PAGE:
The earth was changed forever, and investors poured money into building planes and the airports upon which they operated.
Aviation in the Appalachians
The mountains surrounding the city of Asheville are as rugged as they are beautiful, with roads that twist along valley floors, making for long travel times… in good weather. The rivers are not deep, nor wide enough, to support commercial traffic.
In the first quarter of the 20th century, Asheville, along with other United States cities, was prospering. When airplanes attempted to carry mail, local business people envisioned transporting customers and goods over the mountains, and over snow covered roads, accelerating transportation, ergo, business for the area.
In 1925, two years before Lindbergh’s non-stop flight to Paris, the Asheville Chamber of Commerce assigned an aviation committee to look into the feasibility of building an airport.
Land midway between Asheville and Hendersonville was leased and developed as the Asheville-Hendersonville airport (A&H), funded by the Asheville Chamber of Commerce and the City of Asheville.
Two runways were built, forming an ‘L’. Airplanes plying their trade at the time needed little more than a flat track of dirt to takeoff and gasoline when they landed. The field was primitive by current standards, but it served.
A&H airport flourished, so much so, that in 1936, the Cities of Hendersonville and Asheville purchased the unpaved runways and 122 acres for land and cash valued at $33,000. Old photographs show: “A&H Flying Service,” over one of the hangars, evidence that commercial aviation was actively moving people and goods over the rugged mountains.
Wartime was a boom for the airport, as the Army Corps of Engineers operated the field to provide air transportation for their communication and weather services based in downtown Asheville. By allowing the Army use of the field, A&H Airport was rewarded with improvements: the two dirt runways were paved, lengthened, and joined by a third. A control tower and fire station were also built, greatly adding to the safety of the field.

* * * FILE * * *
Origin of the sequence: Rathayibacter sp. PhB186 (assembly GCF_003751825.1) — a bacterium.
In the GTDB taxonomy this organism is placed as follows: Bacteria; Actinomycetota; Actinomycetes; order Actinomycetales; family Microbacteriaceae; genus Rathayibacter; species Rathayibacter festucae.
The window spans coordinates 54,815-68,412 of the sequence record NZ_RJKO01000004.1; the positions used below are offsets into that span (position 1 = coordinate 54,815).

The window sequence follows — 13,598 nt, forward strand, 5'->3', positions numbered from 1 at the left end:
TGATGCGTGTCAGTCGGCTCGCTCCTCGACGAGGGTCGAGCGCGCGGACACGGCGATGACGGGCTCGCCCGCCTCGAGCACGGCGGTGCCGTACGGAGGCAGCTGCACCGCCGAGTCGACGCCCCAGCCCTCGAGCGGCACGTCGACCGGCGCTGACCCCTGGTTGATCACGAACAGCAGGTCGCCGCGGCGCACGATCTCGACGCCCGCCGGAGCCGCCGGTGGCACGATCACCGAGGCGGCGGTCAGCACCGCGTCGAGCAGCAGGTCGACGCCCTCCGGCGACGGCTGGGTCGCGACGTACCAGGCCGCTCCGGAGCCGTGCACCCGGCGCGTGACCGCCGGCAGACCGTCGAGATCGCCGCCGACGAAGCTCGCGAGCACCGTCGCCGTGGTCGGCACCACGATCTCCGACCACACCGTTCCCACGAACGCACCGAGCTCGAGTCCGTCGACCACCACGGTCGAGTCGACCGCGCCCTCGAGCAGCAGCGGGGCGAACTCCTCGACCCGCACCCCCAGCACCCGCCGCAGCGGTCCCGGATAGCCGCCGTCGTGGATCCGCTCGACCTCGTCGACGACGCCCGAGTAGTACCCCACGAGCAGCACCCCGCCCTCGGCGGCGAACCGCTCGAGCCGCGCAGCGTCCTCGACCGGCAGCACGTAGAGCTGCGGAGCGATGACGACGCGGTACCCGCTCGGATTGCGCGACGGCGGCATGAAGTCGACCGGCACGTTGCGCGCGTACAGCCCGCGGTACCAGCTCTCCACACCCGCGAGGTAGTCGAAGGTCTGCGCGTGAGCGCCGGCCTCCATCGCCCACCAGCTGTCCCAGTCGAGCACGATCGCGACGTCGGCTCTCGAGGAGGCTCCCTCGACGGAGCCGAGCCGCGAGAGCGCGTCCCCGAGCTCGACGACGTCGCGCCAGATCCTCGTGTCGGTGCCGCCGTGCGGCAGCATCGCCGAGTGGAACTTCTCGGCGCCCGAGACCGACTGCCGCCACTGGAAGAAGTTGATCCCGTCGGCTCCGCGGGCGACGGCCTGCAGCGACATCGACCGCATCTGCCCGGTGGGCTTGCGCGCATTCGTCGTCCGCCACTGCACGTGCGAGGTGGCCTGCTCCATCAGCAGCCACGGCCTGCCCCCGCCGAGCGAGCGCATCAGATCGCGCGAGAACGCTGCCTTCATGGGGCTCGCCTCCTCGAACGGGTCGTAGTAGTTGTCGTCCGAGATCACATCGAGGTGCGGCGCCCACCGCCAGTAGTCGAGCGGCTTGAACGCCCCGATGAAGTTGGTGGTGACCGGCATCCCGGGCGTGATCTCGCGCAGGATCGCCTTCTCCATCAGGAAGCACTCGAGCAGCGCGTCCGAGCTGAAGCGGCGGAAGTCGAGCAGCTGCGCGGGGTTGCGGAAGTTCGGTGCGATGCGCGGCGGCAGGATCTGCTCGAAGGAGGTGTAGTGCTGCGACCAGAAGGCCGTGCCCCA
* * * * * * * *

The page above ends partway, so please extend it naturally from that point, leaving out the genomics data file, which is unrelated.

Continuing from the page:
With all these new services in place, the airlines beat a path to Asheville. Passenger and freight services operated by Delta, Piedmont, and Capital Airlines out of A&H Airport helped business owners move products and employees far more quickly than roads and rail.
An aircraft ejection seat company, Stencel Aeronautical Research Co. set up a business two miles from the airport, and kept three test aircraft on the field as Stencel worked on military contracts. A&H was generating jobs for the area in addition to supporting business needs.
Asheville Regional Airport
By 1957, the Asheville-Hendersonville Airport’s proximity to mountains and its small runways were limiting the airlines’ ability to operate at night and in bad weather. City leaders, realizing the field’s role in continued growth of the area, passed a bond issue authorizing the City of Asheville to spend $1.2 million to relocate and grow the airport.
The city found 740 acres just three miles west of A&H field, which would be perfect for the new Asheville Regional Airport. Locating the runway in a wide mountain valley made takeoffs and landings safer for larger, faster-moving aircraft. They would not have to climb or descend abruptly to avoid mountaintops, a mandatory feature for night and stormy-weather operations.
A paved 6,500-foot runway, running North-South, a control tower, and a 25,000-square-foot terminal building were constructed at a cost of $2.2 million. The new Asheville Regional Airport (AVL) was Federal Aviation Administration (FAA) certified in 1961 to operate day and night commercial air traffic. A year later, an instrument landing system was installed, which guides pilots all the way down to the runway surface in times of poor visibility.
Looking upon the 53 years that AVL has been operating, aircraft operations and passenger volume have grown steadily, providing the stimulus for continued improvements to the airfield.
The runway was lengthened and improved to the tune of $2.0 million, funds provided during Jimmy Carter’s presidency. The terminal has been updated numerous times, and the airline parking ramp was expanded in 2006, allowing up to 13 aircraft to be parked next to the passenger terminal.